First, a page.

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Premier seeks to reduce social inequities among SIDS

Premier seeks to reduce social inequities among SIDS

Premier Andrew Fahie has issued a call for a reduction in the social inequities that exist among Small Island Developing States (SIDS) and said the most vulnerable persons among these populations are those that are being hurt the most.

The Premier was at the time giving the keynote address at the Island Finance Forum which was held virtually this week.

The forum provides an opportunity for stakeholders to exchange knowledge to drive investment for island communities and Small Island Developing States.

According to the Premier, comparatively speaking, SIDS have managed the pandemic very well. But he noted that COVID-19 has highlighted some structural weaknesses and inequalities in many SIDS that must be addressed as they recover and if more resilient societies are to be built based on sustainable development.

Premier Fahie expressed that the social sector has been the most affected, with many persons becoming vulnerable during the pandemic.

“In this period of recovery,” Premier Fahie said, “we must find a better balance in our societies that reduces the social inequalities that create crime and a widening gap between the haves and have-nots.”

The territory’s leader argued that it is important that potential solutions address the actual needs of those who are hurting most, and stated that administrative barriers that would prevent support from reaching those persons due to bureaucratic entanglement must be avoided.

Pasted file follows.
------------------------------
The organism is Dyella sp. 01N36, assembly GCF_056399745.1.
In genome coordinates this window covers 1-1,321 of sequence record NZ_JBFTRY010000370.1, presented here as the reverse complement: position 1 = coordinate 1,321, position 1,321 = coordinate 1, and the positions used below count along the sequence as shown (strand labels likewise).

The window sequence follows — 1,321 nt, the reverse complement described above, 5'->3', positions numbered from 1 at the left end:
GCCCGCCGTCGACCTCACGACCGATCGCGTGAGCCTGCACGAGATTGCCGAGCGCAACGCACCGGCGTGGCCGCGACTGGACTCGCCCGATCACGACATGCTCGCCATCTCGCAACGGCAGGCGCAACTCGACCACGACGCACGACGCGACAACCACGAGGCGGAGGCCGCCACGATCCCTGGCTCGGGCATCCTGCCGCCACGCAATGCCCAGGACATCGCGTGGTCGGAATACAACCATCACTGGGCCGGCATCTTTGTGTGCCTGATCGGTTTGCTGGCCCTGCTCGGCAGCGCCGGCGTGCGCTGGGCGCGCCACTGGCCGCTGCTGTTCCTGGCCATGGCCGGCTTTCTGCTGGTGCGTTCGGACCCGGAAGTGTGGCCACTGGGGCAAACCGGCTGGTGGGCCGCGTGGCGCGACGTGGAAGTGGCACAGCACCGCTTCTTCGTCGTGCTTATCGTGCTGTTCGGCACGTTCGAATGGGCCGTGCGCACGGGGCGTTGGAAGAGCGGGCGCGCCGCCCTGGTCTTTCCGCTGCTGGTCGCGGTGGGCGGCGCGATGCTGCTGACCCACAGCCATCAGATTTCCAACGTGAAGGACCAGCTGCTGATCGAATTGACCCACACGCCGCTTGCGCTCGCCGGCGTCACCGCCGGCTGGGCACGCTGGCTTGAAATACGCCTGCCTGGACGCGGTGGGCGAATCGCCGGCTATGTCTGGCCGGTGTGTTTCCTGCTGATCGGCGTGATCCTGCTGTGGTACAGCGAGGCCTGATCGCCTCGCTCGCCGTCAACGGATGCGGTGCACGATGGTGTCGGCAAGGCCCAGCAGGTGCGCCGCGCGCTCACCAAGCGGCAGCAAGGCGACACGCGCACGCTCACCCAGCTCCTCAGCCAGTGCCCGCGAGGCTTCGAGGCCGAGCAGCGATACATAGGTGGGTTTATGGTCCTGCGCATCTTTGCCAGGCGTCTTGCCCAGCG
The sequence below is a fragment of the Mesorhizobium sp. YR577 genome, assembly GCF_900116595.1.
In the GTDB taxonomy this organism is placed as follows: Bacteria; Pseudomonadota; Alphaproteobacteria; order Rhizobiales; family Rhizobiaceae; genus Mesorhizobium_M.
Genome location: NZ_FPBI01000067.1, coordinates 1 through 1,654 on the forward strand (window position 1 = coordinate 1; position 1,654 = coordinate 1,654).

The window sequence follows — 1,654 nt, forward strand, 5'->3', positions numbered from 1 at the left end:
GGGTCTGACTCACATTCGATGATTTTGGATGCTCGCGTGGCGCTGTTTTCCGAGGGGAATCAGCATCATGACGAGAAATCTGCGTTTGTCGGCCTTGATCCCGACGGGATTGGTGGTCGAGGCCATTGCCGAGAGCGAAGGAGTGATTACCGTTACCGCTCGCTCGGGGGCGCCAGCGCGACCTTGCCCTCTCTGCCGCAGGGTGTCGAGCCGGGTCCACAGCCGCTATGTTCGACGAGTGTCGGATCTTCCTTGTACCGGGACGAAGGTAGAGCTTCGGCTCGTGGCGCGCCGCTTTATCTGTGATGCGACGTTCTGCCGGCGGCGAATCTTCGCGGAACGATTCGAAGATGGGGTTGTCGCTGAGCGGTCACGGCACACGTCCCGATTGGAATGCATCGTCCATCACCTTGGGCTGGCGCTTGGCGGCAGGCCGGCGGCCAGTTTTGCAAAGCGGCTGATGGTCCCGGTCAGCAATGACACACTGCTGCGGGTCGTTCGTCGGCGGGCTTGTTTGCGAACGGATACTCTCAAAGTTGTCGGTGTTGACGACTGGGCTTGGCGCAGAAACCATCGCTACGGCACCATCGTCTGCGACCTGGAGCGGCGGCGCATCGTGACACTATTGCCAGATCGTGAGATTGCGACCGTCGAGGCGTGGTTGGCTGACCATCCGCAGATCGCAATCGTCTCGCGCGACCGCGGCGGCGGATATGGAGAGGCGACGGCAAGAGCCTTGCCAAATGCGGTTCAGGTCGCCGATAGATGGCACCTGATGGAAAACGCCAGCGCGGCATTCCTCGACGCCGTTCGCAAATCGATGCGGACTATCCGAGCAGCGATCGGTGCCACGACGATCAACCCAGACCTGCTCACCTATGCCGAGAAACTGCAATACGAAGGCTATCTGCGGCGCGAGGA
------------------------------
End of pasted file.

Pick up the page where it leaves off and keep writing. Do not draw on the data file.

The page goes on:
Permanent unemployment insurance needed


Meanwhile, the Premier cautioned that stronger social safety nets are needed to protect the vulnerable, especially persons that are low-wage workers in the hospitality sector who are the most likely to be laid off or have their hours and income reduced during a crisis.

Premier Fahie said it is imperative that SIDS put in place permanent unemployment insurance schemes of some kind to make their economies are more shock responsive and to limit the extent of economic and social damage to local communities by external events.

“We also cannot forget workers in the informal economy and must find a way of extending some form of social safety net to them as well,” he added.

The Premier continued: “Among SIDS there are also the problems of youth unemployment and the gap in the level of pay between men and women. In the recovery process, greater advocacy for youth and women is needed, accompanied by targeted interventions and policy changes. Young people need better preparation to join the economy as opposed to fading away into the informal sectors that carry great risks.”

SIDS coping with external shocks


Premier Fahie also stated that there is no straightforward answer to the question of what type of recovery will be seen post-COVID-19 by SIDS.

SIDS in particular, the Premier argued, have the dual challenge of not only recovering from the pandemic but at the same time managing climate risks such as hurricanes and sea-level rise.

“They must also cope with the external shocks to their small open economies that are currently being negatively impacted by rising inflation and the sharp spike in energy and fuel prices,” he said.

“The combination of these things has actually increased the vulnerability of SIDS which must be taken into account by our international partners when it comes to concessional financing to respond to recovery from the pandemic and also to fund climate resilience and sustainable development,” the Premier noted.

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